On her return she settled in Cape Town and later in the small coastal town of Vermont. The subject of people, often gently satirised, dominates her early paintings, their faces generalised and their posture stylised, giving precedence to their visual qualities over their identities.
In terms of sheer painterly quality, Cecil Higgs was regarded as one of the most significant South African women artists of her generation. It was not the content of her work, mainly human in the early period, nor the conventions she adopted, but the way in which she handled paint that brought her to attention in the heyday of the New Group exhibitions.
The most distinctive of feature of Cecil Higgs’ painting style was the inseparability of form and colour. One does not exist without the other. She passed away in 1986 in Cape Town.
A painter of marine life, seascapes, landscape, still life and from 1935 figures, particularly nudes. From 1946 the theme of the sea ran through her paintings. Painted many pictures of cats. Worked in oil, watercoulour and from 1948 in mixed media. Numerous drawings in ink, crayon and pencil, charcoal and chalk. A number of monotypes from 1958.
1919 Grahamstown School of Art; 1920-33 Byam Shaw Art School and Goldsmith's College of Art, London, the Royal Academy Schools under Walter Sickert (1860-1942), the Walter Sickert School, Camden Town, various Paris Studios including l'Academie de la Grande Chaumiere and under Andre Lhote (1885-1962).
Profile1971-74 unable to paint in oil due to shoulder injury, she worked in Mixed Media. 1939 a member of the New Group; 1948 a member of the International Arts Club in SA. Illustrated Stellenbosch Days by Nora Henshilwood, 1951, AA Balkema, Cape Town and Kelp Coast, 1976, David Philip, Cape Town, Leonardo The Florentine by Leon Rousseau, 1962, Oxford University Press, Cape Town,// Higgs, Cecil //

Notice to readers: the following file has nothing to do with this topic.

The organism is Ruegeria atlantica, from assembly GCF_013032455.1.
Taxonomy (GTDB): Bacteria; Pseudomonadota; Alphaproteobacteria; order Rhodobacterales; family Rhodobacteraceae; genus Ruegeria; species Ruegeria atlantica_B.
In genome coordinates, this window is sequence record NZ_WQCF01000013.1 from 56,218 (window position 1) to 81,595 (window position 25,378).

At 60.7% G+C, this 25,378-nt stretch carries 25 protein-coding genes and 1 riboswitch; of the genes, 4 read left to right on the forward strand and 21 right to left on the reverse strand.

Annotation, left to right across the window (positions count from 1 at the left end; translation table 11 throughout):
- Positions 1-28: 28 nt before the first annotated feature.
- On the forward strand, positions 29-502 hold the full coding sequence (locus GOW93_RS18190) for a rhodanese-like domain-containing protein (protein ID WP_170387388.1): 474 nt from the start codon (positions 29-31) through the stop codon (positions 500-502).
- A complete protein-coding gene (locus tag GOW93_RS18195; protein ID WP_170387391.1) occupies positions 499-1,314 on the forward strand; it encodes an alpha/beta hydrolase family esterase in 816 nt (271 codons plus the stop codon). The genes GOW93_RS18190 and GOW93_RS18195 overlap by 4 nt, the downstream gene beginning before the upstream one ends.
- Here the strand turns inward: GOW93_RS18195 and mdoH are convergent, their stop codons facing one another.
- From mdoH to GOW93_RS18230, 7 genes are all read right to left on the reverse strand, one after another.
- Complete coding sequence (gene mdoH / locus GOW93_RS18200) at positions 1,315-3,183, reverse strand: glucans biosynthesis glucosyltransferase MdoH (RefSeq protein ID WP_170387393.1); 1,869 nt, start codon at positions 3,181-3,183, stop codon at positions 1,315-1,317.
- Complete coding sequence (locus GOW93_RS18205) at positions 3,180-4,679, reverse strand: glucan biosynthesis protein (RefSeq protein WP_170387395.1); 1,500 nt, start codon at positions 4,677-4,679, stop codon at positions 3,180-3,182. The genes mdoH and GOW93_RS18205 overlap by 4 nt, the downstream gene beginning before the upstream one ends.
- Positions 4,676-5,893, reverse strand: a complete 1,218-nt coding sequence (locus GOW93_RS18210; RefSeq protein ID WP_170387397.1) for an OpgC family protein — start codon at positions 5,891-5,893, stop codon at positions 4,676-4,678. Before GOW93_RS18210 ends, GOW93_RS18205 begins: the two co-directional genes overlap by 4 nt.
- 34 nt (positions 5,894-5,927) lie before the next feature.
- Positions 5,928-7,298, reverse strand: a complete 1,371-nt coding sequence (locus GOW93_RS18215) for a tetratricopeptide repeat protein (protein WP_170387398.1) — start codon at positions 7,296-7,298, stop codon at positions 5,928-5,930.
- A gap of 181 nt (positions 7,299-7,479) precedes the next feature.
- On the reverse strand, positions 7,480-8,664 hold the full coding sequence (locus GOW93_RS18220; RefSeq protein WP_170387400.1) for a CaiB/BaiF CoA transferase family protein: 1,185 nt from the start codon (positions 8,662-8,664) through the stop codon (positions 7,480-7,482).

Magdalene Retief by Uys Krige, 1940, Unie Volkspelers, Cape Town, 2nd revised edition, and Nerina Van Drakenstein by AC Bouman, 1937 HAUM, Cape Town. 1900-20 lived in the Orange Free State, 1920-33 in London and Paris; 1933-35 in the Orange Free State; 1935-46 in Stellenbosch; 1946 in Green Point, Cape Town; 1947-62 in Sea Point, Cape Town; 1962-63 in Mouille Point, Cape Town; from 1964 at Onrust, Cape Province. 1939 visited Paris and London; in 1952 the Wild Coast and in 1965 England, France, The Netherlands and Italy.
Participated in Group Exhibitions from 1920 in England with the London Group and the New English Art Club and in SA from 1929, she also exhibited in Yugoslavia, Italy, Zimbabwe and Brazil; 1936 University of Stellenbosch, first of numerous exhibtions held in SA; 1938 Stellenbosch, joint exhibition with Rene Graetz, Maggie Laubser and Lippy Lipshitz; 1940 first of several joint exhibitions with Lippy Lipshitz and John Dronsfeld; 1948 Tate Gallery, London, SA Art Exhibition; 1953 National Museum, Bloemfontein; 1956 and 1960 Quadrennial Exhibitions; 1968 Tatham Art Gallery, Pietermaritzburg, Durban Art Gallery, SA National Gallery, Cape Town, joint exhibition with Lippy Lipshitz and John Dronsfeld; 1975 SA National Gallery, Cape Town, William Humphreys Art Gallery, Kimberley, Pretoria Art Museum, Durban Art Gallery, Prestige Retrospective Exhibition; 1978 SAAA Gallery, Cape Town, Retrospective Exhibition; 1980 Wolpe Gallery, Cape Town, 80th Anniversary Exhibition.
1963 Medal of Honour for painting, SA Akademie vir Wetenskap en Kuns.
Durban Art Gallery; Hester Rupert Art Museum, Graaff-Reinet; Johannesburg Art Gallery; King George VI Art Gallery, Port Elizabeth; National Museum, Bloemfontein; Pretoria Art Museum, Rand Afrikaans University; Sandton Municipal Collection; SA Akademie vir Wetenskap en Kuns; SA National Gallery, Cape Town; Tatham Art Gallery, Pietermaritzburg; University of the Orange Free State; University of Pretoria; University of South Africa; University of Stellenbosch; University of the Witwatersrand; William Humphreys Art Gallery, Kimberley.